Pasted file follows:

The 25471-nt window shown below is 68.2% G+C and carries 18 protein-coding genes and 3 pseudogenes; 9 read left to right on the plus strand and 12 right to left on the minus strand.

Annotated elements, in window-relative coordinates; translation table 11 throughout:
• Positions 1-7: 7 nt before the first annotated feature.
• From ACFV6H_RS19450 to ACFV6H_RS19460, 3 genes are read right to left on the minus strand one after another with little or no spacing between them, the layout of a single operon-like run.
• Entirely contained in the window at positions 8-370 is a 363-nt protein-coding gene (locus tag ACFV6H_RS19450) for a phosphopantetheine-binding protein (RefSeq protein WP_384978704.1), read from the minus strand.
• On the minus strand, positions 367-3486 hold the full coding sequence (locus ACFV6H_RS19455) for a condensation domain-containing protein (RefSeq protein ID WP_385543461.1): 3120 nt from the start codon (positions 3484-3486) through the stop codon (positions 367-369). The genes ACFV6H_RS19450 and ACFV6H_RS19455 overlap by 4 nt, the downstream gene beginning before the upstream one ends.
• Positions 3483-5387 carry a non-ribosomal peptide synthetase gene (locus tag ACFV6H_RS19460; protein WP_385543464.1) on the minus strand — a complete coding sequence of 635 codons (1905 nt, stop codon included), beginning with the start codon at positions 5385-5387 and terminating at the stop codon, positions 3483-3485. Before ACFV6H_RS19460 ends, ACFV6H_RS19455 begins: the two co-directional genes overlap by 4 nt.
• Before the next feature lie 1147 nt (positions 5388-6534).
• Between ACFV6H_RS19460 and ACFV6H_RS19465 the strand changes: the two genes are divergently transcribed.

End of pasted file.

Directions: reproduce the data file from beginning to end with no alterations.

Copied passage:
The 25471-nt window shown below is 68.2% G+C and carries 18 protein-coding genes and 3 pseudogenes; 9 read left to right on the plus strand and 12 right to left on the minus strand.

Annotated elements, in window-relative coordinates; translation table 11 throughout:
• Positions 1-7: 7 nt before the first annotated feature.
• From ACFV6H_RS19450 to ACFV6H_RS19460, 3 genes are read right to left on the minus strand one after another with little or no spacing between them, the layout of a single operon-like run.
• Entirely contained in the window at positions 8-370 is a 363-nt protein-coding gene (locus tag ACFV6H_RS19450) for a phosphopantetheine-binding protein (RefSeq protein WP_384978704.1), read from the minus strand.
• On the minus strand, positions 367-3486 hold the full coding sequence (locus ACFV6H_RS19455) for a condensation domain-containing protein (RefSeq protein ID WP_385543461.1): 3120 nt from the start codon (positions 3484-3486) through the stop codon (positions 367-369). The genes ACFV6H_RS19450 and ACFV6H_RS19455 overlap by 4 nt, the downstream gene beginning before the upstream one ends.
• Positions 3483-5387 carry a non-ribosomal peptide synthetase gene (locus tag ACFV6H_RS19460; protein WP_385543464.1) on the minus strand — a complete coding sequence of 635 codons (1905 nt, stop codon included), beginning with the start codon at positions 5385-5387 and terminating at the stop codon, positions 3483-3485. Before ACFV6H_RS19460 ends, ACFV6H_RS19455 begins: the two co-directional genes overlap by 4 nt.
• Before the next feature lie 1147 nt (positions 5388-6534).
• Between ACFV6H_RS19460 and ACFV6H_RS19465 the strand changes: the two genes are divergently transcribed.